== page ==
However, the nutritive value cannot be obtained on the basis of analysis alone. Reports show that 85 percent of calories are digestible, 70 to 80 percent of the protein is absorbed, and 97 percent of the iron is in “available” form (McCance and Widdowson, 1942). Potatoes have very little fat or sugar. They are high in the essential minerals, potassium, phosphorus, and calcium. The richer in protein, the waxier they are; the higher in starch, the more mealiness when cooked.

Irish Potato Famine

The potato famine in Ireland came about because potatoes were allowed to become practically the only staple food. One report states that a barrel of potatoes weighing 280 pounds would last a peasant family of five only one week, indicating an average consumption of eight pounds per person a day. This is particularly interesting in view of the fact that when the potato came into general use, scurvy became less common, except in years of crop failure.

Losses in Preparation

The portion of the potato under the skin contains almost twice the solids that the central portion does, yet the removal of 20 to 25 percent of the total weight when the potato is peeled is not uncommon. In addition, if peeled potatoes are boiled in water, 20 percent of the solid constituents may be dissolved and and lost. (This loss is practically eliminated if potatoes are boiled with the skins intact.)

Cutting the potato damages the cells and causes the liberation of an enzyme (ascorbic acid oxidase) that destroys vitamin C to some extent. We may estimate that 25 percent of the vitamins are lost in cooking, either by heat or leaching. The loss of vitamin C is particularly rapid in heat. Ninety percent of vitamin C may be lost from mashed potatoes in 30 minutes if kept hot. It is evident that at least 50 percent loss of nutrient value is a conservative estimate of the deficit caused by ordinary methods of preparation of this important food. Of course, eating the potato raw bypasses these losses.

Conserving Food Values

Cooking in salt water conserves more vitamin C than cooking in unsalted water. There is a greater loss of solids if potatoes are started in cold water instead of dropping them into boiling water. One tablespoon of vinegar or lemon juice in a quart of water helps to prevent blackening. When extracting potato juice, lemon juice should be added.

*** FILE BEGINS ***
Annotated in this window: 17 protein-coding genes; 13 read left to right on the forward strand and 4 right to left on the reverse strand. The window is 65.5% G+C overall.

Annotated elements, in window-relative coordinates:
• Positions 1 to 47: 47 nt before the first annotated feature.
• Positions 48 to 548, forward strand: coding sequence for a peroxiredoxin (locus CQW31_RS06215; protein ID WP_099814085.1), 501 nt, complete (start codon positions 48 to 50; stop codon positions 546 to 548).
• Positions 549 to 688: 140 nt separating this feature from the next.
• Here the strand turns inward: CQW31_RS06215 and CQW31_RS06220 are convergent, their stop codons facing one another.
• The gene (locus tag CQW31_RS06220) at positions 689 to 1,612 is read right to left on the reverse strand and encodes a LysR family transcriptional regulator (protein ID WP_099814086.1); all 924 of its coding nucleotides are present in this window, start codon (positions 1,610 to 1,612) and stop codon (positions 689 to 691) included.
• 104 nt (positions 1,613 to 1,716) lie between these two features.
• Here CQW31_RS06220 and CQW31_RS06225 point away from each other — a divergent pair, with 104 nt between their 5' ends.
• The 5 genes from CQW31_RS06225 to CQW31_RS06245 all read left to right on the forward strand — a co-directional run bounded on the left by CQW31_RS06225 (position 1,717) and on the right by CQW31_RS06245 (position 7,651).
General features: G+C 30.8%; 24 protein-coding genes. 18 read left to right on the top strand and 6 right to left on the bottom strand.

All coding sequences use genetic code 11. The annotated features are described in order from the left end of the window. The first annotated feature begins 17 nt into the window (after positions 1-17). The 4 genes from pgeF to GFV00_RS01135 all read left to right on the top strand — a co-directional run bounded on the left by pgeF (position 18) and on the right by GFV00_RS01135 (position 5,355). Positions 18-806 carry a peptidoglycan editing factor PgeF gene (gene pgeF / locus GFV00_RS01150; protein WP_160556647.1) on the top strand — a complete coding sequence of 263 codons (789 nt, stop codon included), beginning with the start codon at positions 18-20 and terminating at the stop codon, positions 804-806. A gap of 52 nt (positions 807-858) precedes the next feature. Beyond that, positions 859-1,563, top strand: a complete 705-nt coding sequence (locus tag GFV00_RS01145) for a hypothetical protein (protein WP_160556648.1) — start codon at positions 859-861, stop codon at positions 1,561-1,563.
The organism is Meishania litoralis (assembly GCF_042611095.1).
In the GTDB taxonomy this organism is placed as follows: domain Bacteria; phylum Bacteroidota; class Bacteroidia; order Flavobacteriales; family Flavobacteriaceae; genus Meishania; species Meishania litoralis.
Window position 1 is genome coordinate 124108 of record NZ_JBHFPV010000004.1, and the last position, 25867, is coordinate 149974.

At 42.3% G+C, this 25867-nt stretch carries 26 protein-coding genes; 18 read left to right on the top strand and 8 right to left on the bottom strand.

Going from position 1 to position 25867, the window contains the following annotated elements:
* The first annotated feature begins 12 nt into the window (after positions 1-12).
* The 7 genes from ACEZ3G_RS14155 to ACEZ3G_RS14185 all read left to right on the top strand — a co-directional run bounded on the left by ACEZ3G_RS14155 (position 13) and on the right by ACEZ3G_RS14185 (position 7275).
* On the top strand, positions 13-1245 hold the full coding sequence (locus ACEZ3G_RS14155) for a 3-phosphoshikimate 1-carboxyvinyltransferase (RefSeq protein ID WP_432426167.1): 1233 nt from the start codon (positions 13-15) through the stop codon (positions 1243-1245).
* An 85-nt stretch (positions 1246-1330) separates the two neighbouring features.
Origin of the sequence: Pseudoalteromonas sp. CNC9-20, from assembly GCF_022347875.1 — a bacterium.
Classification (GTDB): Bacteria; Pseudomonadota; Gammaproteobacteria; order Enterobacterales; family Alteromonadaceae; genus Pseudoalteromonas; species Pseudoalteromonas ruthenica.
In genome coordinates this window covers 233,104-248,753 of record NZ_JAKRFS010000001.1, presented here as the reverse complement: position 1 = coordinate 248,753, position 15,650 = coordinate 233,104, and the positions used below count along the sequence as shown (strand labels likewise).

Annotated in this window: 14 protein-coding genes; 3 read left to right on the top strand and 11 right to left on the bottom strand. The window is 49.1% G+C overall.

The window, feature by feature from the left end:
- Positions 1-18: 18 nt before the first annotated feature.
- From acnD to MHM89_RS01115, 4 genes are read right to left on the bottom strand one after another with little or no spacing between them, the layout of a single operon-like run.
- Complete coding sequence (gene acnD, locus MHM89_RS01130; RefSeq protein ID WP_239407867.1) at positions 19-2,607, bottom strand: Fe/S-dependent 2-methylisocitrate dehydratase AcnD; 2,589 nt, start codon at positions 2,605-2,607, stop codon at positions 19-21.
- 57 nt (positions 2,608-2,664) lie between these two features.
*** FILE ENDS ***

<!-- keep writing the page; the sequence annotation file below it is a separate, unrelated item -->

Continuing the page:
Sprouted potatoes are inferior in quality to unsprouted ones. The potato skin is only six to ten cells thick, yet contains almost nine percent of the protein and acts to prevent loss of solid constituents in cooking.

Baked potatoes should be pricked or broken open as soon as removed from the oven to let steam escape. This prevents them from becoming soggy. It is a good idea to insert a stainless-steel skewer through the potato while baking. This conducts heat into the center, and thus less baking time is required.

Quality Differs

The best potatoes come from Maine where the crops are rotated with oats and clover. The clover is ploughed under as soil food. The soil is abundantly supplied with decomposed shale rock. While potatoes can be grown on almost any soil, the mulch or peat soils are often used and, since these soils are comparatively virgin, we have a good chance of obtaining fine potatoes.

Aging Processes and Sophisticated Diets 

We get old, not by the effects of time alone, but because our glandular systems are arranged to operate a given period of time and “rundown” like an eight-day clock. This is illustrated by the fact that a pigeon dies of senility in about 10 years, while a parrot—physically similar and supplied with the same food—normally reaches five or more times that age.

“Worry Kills”

Endocrine (glandular) recession begins in man at the age of 25 to 30. This is demonstrated by the fact that a prize fighter is at his physical peak within those time limits. The physical changes after this time, for a period of 20 years or so, are usually not significant. But we may not be looking deep enough. We know that certain occupations tend to shorten the life period—physicians are high on the list—while other occupations contribute to longevity. Life insurance statistics show deep sea fishermen live longest, watchmakers ranking next. About the only thing in common between these two fields is that each offers little occupational cause for worry. Within these limits, however, we are compelled to conclude that the lifespan is determined by the vagaries of evolution, being a hereditary characteristic beyond ordinary influences.

An Additional Problem

Quite another problem from this inherited lifespan expectancy is the stress that can be imposed upon the body by extraneous forces, one of the most important being faulty nutrition.

Dr. Henry C. Sherman of Columbia University found many years ago that diets rich in what he called “protective foods” had a definite influence upon the longevity of his test animals. He attributed the beneficial effect to an ample and generous supply of vitamin A and calcium, although, no doubt, other factors in the protective foods were responsible as well.

Protective Foods

How can we incorporate more of the protective foods into our diets? Drink milk and eat dairy products daily, eat more fruits and vegetables, more leafy vegetables, more dried fruits. Eat more raw (uncooked) foods such as cabbage, tomato juice, and raw potatoes. These are inexpensive and available in all seasons of the year. Such foods, consumed regularly, is good assurance that they will be high in “protective food” factors that are so important in support of the diet most conducive to longevity.

A New Definition of Nutrition  

There is a real need for an adequate definition of nutrition. The medical dictionary’s coverage is insufficient. “The process of assimilating food or a nutrient.” This limited distinction does not encompass the vast amount of present knowledge on the subject.

Virchow, the father of pathology, said that disease begins with the cell. Nutrition, man’s bulwark against deficiency disease, must, therefore, be defined from the cell level as well. It should include all of the food factors that for any reason influence the integrity of the cells of the body. It should include not only the nutrients needed for normal function and repair, but also those foods, which by means of concentration or depletion, are not in harmony with the body’s needs.